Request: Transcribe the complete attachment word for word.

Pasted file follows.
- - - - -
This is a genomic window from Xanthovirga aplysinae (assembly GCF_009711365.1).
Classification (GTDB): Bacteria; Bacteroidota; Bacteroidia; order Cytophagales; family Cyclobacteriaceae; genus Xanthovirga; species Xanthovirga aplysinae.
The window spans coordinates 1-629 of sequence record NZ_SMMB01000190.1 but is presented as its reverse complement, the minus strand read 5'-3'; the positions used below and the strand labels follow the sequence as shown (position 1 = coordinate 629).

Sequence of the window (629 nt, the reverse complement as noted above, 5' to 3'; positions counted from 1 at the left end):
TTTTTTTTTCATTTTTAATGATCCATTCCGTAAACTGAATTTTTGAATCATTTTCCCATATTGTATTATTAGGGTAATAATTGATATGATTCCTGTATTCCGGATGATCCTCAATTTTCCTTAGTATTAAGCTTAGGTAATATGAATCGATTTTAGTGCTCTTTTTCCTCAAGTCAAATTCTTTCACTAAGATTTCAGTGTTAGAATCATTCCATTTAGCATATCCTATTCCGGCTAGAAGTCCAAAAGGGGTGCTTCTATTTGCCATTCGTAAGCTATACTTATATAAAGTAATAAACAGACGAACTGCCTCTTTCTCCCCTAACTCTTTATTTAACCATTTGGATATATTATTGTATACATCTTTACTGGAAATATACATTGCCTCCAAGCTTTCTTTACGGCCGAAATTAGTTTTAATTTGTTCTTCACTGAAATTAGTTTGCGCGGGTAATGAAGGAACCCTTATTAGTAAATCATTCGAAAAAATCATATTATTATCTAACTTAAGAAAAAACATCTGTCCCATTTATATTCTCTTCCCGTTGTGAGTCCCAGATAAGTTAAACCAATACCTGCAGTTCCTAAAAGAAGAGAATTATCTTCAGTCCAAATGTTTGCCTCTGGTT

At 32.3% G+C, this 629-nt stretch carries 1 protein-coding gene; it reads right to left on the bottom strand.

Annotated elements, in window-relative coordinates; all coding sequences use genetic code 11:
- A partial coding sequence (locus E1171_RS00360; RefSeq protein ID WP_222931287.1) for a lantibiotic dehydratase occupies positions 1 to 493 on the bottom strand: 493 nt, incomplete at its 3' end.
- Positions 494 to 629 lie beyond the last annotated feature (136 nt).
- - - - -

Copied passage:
This is a genomic window from Xanthovirga aplysinae (assembly GCF_009711365.1).
Classification (GTDB): Bacteria; Bacteroidota; Bacteroidia; order Cytophagales; family Cyclobacteriaceae; genus Xanthovirga; species Xanthovirga aplysinae.
The window spans coordinates 1-629 of sequence record NZ_SMMB01000190.1 but is presented as its reverse complement, the minus strand read 5'-3'; the positions used below and the strand labels follow the sequence as shown (position 1 = coordinate 629).

Sequence of the window (629 nt, the reverse complement as noted above, 5' to 3'; positions counted from 1 at the left end):
TTTTTTTTTCATTTTTAATGATCCATTCCGTAAACTGAATTTTTGAATCATTTTCCCATATTGTATTATTAGGGTAATAATTGATATGATTCCTGTATTCCGGATGATCCTCAATTTTCCTTAGTATTAAGCTTAGGTAATATGAATCGATTTTAGTGCTCTTTTTCCTCAAGTCAAATTCTTTCACTAAGATTTCAGTGTTAGAATCATTCCATTTAGCATATCCTATTCCGGCTAGAAGTCCAAAAGGGGTGCTTCTATTTGCCATTCGTAAGCTATACTTATATAAAGTAATAAACAGACGAACTGCCTCTTTCTCCCCTAACTCTTTATTTAACCATTTGGATATATTATTGTATACATCTTTACTGGAAATATACATTGCCTCCAAGCTTTCTTTACGGCCGAAATTAGTTTTAATTTGTTCTTCACTGAAATTAGTTTGCGCGGGTAATGAAGGAACCCTTATTAGTAAATCATTCGAAAAAATCATATTATTATCTAACTTAAGAAAAAACATCTGTCCCATTTATATTCTCTTCCCGTTGTGAGTCCCAGATAAGTTAAACCAATACCTGCAGTTCCTAAAAGAAGAGAATTATCTTCAGTCCAAATGTTTGCCTCTGGTT

At 32.3% G+C, this 629-nt stretch carries 1 protein-coding gene; it reads right to left on the bottom strand.

Annotated elements, in window-relative coordinates; all coding sequences use genetic code 11:
- A partial coding sequence (locus E1171_RS00360; RefSeq protein ID WP_222931287.1) for a lantibiotic dehydratase occupies positions 1 to 493 on the bottom strand: 493 nt, incomplete at its 3' end.
- Positions 494 to 629 lie beyond the last annotated feature (136 nt).